Imagine a seasoned turkey hunter set up on a gobbling tom in the roost. All of a sudden, here comes “Uncle George” marching down the hill blowing an owl hooter that sounds like a mallard hen. Frustration sets in as the tom bolts from his roost and coasts to the next county. No fault on George-we’ve all been there. I used to run around and blow the feathers off of toms with the same call. Through trial and error it became apparent I needed to master the barred owl call. Learning when and how to use it was the key.
Toms will start gobbling when song birds start up in the mornings. Many times, the first thing they answer is a barred owl. This is ideally the best time to mimic that sound.
Note: Locator calls help give away a tom’s presence without him knowing you are there. Try to avoid using hen calls until you are set up. That way the tom isn’t looking for the sound while you are getting in position.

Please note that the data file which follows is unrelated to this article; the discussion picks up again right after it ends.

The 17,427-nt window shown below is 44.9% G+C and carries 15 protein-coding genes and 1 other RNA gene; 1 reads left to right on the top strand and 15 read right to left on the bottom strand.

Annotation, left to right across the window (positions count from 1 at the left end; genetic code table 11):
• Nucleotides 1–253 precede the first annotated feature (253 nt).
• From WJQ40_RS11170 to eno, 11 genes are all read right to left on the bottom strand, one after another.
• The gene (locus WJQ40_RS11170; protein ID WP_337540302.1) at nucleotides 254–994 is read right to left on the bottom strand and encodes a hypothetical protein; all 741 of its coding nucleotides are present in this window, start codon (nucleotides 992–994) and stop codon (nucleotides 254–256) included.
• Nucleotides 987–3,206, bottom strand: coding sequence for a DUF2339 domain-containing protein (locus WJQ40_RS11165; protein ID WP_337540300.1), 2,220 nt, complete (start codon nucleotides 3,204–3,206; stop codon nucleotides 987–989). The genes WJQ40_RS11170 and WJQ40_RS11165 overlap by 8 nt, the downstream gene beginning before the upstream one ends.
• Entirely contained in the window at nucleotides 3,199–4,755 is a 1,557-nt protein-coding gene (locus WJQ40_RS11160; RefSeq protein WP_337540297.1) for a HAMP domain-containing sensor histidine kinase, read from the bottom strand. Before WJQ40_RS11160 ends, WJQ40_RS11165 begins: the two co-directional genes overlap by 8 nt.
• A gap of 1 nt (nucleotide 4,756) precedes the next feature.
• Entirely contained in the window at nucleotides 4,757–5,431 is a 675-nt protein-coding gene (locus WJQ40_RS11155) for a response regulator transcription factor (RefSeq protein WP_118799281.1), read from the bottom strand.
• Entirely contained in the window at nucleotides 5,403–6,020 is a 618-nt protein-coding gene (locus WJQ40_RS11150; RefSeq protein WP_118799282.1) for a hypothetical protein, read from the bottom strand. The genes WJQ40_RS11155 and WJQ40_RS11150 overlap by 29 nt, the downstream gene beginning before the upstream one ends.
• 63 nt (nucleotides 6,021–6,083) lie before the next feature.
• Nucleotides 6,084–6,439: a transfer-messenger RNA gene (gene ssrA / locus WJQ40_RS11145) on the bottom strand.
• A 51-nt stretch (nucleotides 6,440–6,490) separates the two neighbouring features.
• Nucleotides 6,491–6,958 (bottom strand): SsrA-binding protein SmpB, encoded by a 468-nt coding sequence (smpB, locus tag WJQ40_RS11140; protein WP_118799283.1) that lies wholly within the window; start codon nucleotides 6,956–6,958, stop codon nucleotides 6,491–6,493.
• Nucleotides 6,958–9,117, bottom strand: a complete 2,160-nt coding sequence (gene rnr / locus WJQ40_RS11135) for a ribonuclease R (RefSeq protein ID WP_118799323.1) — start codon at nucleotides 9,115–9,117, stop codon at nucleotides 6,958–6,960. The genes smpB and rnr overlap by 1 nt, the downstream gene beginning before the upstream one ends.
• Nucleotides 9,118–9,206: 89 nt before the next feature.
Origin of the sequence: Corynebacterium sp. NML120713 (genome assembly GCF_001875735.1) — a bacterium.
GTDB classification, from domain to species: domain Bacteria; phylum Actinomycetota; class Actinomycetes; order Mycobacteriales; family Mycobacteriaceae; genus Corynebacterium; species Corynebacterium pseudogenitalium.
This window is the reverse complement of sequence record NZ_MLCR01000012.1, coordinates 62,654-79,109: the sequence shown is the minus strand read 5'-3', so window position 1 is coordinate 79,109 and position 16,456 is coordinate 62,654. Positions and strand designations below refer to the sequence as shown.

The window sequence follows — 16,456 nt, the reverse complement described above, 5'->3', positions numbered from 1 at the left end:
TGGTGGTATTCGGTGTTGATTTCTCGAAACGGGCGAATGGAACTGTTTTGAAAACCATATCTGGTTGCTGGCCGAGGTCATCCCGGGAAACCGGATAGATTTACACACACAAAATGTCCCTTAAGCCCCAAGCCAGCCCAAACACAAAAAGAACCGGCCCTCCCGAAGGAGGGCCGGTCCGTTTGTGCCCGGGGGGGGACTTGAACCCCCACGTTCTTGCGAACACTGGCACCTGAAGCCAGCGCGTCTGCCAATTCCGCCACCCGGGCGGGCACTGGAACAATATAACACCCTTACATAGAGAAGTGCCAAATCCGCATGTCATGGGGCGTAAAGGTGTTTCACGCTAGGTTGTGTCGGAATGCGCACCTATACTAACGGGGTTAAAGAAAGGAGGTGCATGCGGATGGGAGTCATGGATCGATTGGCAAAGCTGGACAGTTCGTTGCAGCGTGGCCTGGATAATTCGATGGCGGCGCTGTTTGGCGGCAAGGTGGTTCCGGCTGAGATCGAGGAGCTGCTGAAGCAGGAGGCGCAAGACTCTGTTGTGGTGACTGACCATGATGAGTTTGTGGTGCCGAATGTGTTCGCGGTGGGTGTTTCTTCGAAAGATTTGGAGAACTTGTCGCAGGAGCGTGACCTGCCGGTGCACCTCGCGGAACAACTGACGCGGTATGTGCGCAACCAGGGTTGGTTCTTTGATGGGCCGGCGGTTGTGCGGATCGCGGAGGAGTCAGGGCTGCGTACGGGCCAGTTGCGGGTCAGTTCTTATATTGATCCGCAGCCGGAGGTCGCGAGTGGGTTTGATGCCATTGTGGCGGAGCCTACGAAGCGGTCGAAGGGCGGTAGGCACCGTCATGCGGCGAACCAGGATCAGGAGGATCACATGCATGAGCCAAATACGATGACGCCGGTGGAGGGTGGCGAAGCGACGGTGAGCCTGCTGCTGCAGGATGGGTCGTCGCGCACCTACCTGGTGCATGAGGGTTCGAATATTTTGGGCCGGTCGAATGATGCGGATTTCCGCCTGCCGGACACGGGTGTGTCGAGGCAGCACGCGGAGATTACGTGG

Owl hooters will work in the evening also. My favorite time to call is after they fly up. Roosted toms often respond after sitting comfortably on the limb for several minutes. Listening and waiting for this time to call is important. If he fires off while you’re listening-no need to pull out the call. He’s given away his position and now you know where to be in the morning.
Long time friend and caller James Harrison is an owl hooting expert. Harrison has won the NWTF Grand National Owl Hooting contest twice along with countless other victories. He is an accomplished custom call maker, champion turkey caller, and seasoned hunter.
“There are some simple steps to start running an owl hooter,” Harrison says, “first grab the bottom of the call and cup both hands around it. Say the words-who cooks for you, who cooks for you all-into the call. That is the basic 8 note call of the barred owl. It’s important to find the right amount of air pressure to operate the call. Practice makes perfect and it will take plenty of it!”
To see Harrison run an owl hooter, click on the link below. He demonstrates how to make different sounds of the barred owl.